The Protocol: Bitcoin's Call for Volunteers, Ethena's USDe, Blast's Blast-Off

In this week's issue of CoinDesk's newsletter on blockchain technology, we've got an exclusive interview with Stacks co-creator Muneeb Ali. PLUS: More than $200 million of blockchain project fundraisings.

AccessTimeIconFeb 28, 2024 at 8:35 p.m. UTC
Updated Mar 9, 2024 at 5:53 a.m. UTC

As the bitcoin (BTC) price pushes past $60,000 for the first time since November 2021, The Protocol is covering what's happening on the technology side of Bitcoin, the world's oldest and largest blockchain. Apparently, help is needed with the volunteer job of helping to manage proposals for Bitcoin software upgrades. We've also got an exclusive interview with Trust Machines CEO Muneeb Ali, co-creator of Stacks, one of the top Bitcoin layer-2 networks – at a time when many new Bitcoin layer-2s are under development.


  • Blast's blast-off, Gauntlet's move to Morpho, Dan Held's new gig, Peter Brandt's $200M bitcoin price target.
  • Ethena's USDe: Deconstructing the financial engineering.
  • Top picks from the past week's Protocol Village column: Dune, Arbitrum Foundation, OpenZeppelin, Lens, Ripple, Axelar, Telos, Input Output.
  • Nearly $240 million of blockchain project fundraisings.

This article is featured in the latest issue of The Protocol, our weekly newsletter exploring the tech behind crypto, one block at a time. Sign up here to get it in your inbox every Wednesday. Also please check out our weekly The Protocol podcast.

Network news

TERRA-FI-ING? If it seems too good to be true, it sometimes is. But hope springs eternal that the crypto project Ethena's new USDe token might prove sustainable despite yields that typically might signify high risk. Described as a "synthetic dollar" rather than a stablecoin, USDe is backed by Ethereum liquid staking tokens such as Lido's stETH, but paired with short ETH perpetual futures positions on derivatives exchanges. As of Monday, the annualized yield was calculated at 24%, and according to DeFiLlama, the project has already pulled in nearly $500 million of deposits. There's an "active discourse among the crypto community as critics fear another Terra-like collapse with an algorithmic stablecoin," analysts at Galaxy Digital wrote last week. Terra, of course, was the project behind the UST stablecoin, which offered 19% returns before its collapse in 2022 touched off a domino-like wave of defaults, bankruptcies, lawsuits and regulatory crackdowns across the crypto industry. Coinbase Institutional researchers noted that the project has a $10 million insurance fund to guard against risks, such as yields flipping negative, but they also worried about its potential to distort market signals: "Should this protocol grow substantially, it could cause a possible imbalance in favor of shorts in the perps market, thus having a disproportionate effect on funding rates." Ethena recently announced a $14 million fundraise, but it got messy after a draft press release went around to media listing investors who hadn't yet committed. To the project's credit, Ethena has gone out of its way to disclose what might go wrong, including funding risk, liquidation risk, custodial risk, exchange failure risk and collateral risk. "We believe it is crucial to highlight the risks associated with USDe, the actions we have taken to mitigate these risks, as well as the future plans to further manage and ameliorate these risks," according to Ethena.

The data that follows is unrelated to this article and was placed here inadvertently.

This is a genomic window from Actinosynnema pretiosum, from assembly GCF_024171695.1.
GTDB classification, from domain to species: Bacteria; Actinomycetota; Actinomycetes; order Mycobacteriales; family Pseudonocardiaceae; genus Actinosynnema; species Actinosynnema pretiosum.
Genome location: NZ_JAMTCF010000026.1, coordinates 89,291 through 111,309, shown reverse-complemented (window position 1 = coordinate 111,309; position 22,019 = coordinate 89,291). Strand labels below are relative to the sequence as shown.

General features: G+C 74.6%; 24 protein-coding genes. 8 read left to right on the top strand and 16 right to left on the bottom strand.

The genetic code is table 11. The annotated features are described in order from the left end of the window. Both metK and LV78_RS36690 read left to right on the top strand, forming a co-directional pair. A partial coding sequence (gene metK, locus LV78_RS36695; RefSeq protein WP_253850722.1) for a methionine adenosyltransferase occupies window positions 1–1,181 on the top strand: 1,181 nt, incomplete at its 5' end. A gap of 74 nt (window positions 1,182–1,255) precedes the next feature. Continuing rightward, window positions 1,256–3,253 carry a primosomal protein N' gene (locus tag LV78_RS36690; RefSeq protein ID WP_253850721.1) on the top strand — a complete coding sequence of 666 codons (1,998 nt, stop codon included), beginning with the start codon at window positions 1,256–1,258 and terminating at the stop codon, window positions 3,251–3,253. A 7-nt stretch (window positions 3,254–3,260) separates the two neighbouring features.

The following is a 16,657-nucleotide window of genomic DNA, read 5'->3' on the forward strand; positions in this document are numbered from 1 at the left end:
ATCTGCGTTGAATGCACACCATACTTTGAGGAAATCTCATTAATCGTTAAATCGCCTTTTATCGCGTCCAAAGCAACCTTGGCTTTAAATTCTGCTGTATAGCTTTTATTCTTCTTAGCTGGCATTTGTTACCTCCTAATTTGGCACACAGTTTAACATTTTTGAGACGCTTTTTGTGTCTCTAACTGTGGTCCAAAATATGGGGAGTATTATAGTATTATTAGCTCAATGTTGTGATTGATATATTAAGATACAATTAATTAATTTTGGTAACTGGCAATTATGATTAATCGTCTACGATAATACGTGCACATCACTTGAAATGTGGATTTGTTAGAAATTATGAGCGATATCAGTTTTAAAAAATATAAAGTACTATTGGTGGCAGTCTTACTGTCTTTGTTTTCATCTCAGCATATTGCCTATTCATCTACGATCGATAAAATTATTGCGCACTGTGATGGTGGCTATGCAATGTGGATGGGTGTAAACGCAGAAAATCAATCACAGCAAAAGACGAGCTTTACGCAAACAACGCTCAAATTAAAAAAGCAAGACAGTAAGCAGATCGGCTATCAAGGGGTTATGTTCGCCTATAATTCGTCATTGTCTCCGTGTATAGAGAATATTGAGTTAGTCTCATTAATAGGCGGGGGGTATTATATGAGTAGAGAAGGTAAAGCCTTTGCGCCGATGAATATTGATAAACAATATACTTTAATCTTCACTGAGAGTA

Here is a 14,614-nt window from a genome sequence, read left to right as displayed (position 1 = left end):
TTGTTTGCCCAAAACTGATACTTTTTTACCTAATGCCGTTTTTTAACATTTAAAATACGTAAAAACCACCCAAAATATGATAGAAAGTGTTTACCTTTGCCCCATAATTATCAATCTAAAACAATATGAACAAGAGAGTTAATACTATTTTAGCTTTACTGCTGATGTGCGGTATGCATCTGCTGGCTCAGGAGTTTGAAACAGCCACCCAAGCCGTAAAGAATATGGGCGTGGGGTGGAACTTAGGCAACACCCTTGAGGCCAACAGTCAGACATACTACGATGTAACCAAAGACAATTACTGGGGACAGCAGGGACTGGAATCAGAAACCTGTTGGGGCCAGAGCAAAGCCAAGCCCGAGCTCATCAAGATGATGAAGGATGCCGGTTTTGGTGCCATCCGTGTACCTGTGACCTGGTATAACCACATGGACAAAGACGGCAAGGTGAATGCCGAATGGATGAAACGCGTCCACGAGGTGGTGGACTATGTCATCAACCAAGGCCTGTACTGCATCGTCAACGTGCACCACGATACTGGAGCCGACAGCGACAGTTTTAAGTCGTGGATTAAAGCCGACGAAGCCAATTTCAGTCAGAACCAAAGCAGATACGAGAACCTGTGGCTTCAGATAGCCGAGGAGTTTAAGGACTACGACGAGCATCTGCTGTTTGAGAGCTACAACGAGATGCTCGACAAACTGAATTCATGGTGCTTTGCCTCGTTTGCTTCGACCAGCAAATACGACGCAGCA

• Luke Dashjr, the pseudonymous and outspoken Bitcoin developer, tweeted out a call for volunteers to help out with the "thankless and boring job" of serving as a Bitcoin Improvement Proposal editor, noting that there is a backlog of 133 pull requests in the BIP repository. According to Dashjr, the other BIP editor resigned a month ago.
  • Ethereum co-founder Vitalik Buterin tweeted that “one application of AI that I am excited about is AI-assisted formal verification of code and bug finding. Right now Ethereum’s biggest technical risk probably is bugs in code, and anything that could significantly change the game on that would be amazing.”